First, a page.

St. Patrick's Day Parade 2013

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LET'S PAINT THE TOWN GREEN

THE IRISH & FRIENDS ARE ON THE MARCH AGAIN

JOIN IN ON 17.03.2013

BE PART OF SOMETHING GREEN & GLOBAL

 

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Another take on the St. Patrick Legend!

St. Patrick and the Tax/Slave Problem

 

I was recently presented with a book on Medieval Studies and came across this theory regarding St. Patrick - the Patron Saint of Ireland - who is being feted in Munich on 17th. March 2013.

Dr Roy Flechner, who is a research fellow at Cambridge University and who has looked at Patrick’s own writings in their historical context, believes that the almost universally accepted story of St. Patrick is likely to be pure fiction - a spin propagated by Patrick himself.

You see, Patrick’s father, Calpornius, was a Decurion - a Roman tax collector in Wales -who wanted to get out of the increasingly risky and unenviable business of tax collection at a time when Roman governance in Britain was declining. In order to do this, he used a Roman legal clause decreeing that anyone becoming a clergyman could avoid the job, but since the job was hereditary it would have to be passed on to his son Patrick. Now Patrick did not take kindly to this risky inheritance and decided to become a “tax exile” in Ireland, which was not too far away. Since Ireland had no monetary system and his family was rich, he converted his wealth into slaves - a business thriving in Ireland at that time - and emigrated: not to get a job, but to avoid a job! By contemporary and his own accounts he was a wealthy man when he arrived in Ireland, but he never explained the source of his wealth.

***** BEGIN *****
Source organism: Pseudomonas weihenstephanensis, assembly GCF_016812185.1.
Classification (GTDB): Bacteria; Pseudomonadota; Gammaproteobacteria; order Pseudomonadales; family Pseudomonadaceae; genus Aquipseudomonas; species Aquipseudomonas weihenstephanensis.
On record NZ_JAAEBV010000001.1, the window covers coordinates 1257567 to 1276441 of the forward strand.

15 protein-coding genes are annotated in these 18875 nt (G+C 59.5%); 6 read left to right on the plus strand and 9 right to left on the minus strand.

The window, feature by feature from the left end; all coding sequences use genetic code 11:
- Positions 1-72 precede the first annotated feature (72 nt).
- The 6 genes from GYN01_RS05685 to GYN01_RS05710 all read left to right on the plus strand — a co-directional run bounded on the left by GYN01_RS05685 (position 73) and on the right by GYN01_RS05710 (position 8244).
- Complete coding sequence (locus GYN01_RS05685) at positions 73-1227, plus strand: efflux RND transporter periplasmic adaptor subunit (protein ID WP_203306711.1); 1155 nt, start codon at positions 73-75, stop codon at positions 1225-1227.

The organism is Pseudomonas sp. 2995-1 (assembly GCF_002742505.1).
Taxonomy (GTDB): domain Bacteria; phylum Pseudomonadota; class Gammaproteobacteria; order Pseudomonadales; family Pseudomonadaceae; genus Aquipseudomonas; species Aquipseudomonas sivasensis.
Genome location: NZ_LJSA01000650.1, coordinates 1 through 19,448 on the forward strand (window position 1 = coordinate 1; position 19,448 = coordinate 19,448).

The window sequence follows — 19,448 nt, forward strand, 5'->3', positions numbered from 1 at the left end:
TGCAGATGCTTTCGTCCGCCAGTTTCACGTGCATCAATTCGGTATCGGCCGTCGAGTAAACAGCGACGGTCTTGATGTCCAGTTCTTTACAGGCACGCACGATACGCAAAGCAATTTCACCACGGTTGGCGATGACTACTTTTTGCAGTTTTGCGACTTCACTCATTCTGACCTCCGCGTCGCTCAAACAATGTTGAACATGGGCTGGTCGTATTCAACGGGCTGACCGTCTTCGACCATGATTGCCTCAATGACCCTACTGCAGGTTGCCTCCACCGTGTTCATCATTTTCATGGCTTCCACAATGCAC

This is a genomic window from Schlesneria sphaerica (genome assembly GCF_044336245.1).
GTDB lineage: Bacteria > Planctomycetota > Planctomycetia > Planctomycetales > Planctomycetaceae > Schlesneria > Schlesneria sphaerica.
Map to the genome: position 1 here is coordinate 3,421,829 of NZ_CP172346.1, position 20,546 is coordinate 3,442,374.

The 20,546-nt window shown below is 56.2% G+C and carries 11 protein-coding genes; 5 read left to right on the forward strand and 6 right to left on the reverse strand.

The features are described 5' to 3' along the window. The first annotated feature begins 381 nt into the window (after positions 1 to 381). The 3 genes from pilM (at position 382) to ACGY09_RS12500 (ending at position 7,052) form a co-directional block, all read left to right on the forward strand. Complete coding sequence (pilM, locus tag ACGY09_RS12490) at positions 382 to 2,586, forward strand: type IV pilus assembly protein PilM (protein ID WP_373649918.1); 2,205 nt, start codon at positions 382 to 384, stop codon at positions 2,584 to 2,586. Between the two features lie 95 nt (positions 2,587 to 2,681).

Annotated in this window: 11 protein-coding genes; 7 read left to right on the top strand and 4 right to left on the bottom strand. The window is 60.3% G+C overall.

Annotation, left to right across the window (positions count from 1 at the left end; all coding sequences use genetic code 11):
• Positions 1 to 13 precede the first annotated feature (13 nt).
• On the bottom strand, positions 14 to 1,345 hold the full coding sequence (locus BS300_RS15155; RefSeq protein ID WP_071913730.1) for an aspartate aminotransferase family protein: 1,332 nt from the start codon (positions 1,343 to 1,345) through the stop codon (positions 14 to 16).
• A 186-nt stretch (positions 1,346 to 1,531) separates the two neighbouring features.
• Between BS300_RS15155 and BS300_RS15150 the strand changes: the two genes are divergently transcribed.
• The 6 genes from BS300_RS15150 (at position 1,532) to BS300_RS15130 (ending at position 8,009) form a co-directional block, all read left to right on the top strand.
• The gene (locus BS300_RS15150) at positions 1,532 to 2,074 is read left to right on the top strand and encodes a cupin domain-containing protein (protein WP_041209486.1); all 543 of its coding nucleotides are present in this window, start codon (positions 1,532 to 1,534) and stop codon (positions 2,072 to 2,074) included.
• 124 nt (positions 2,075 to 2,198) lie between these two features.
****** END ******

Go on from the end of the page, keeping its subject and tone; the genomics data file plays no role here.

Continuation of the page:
This, however, would not have posed a problem to the aspiring evangelist, since the church was a major slave-owner in late antiquity and the early Middle Ages, the Irish were continually raiding Britain for slaves, and early medieval church laws actually regulated the ownership of slaves.

So far from being a slave himself, Patrick was in reality a slave owner/trader. He was also one of the first British “celebrity” tax exiles to Ireland. Where Patrick differed from the writers and rock stars is that in all probability he used his “wealth” to introduce his form of Christianity to Ireland.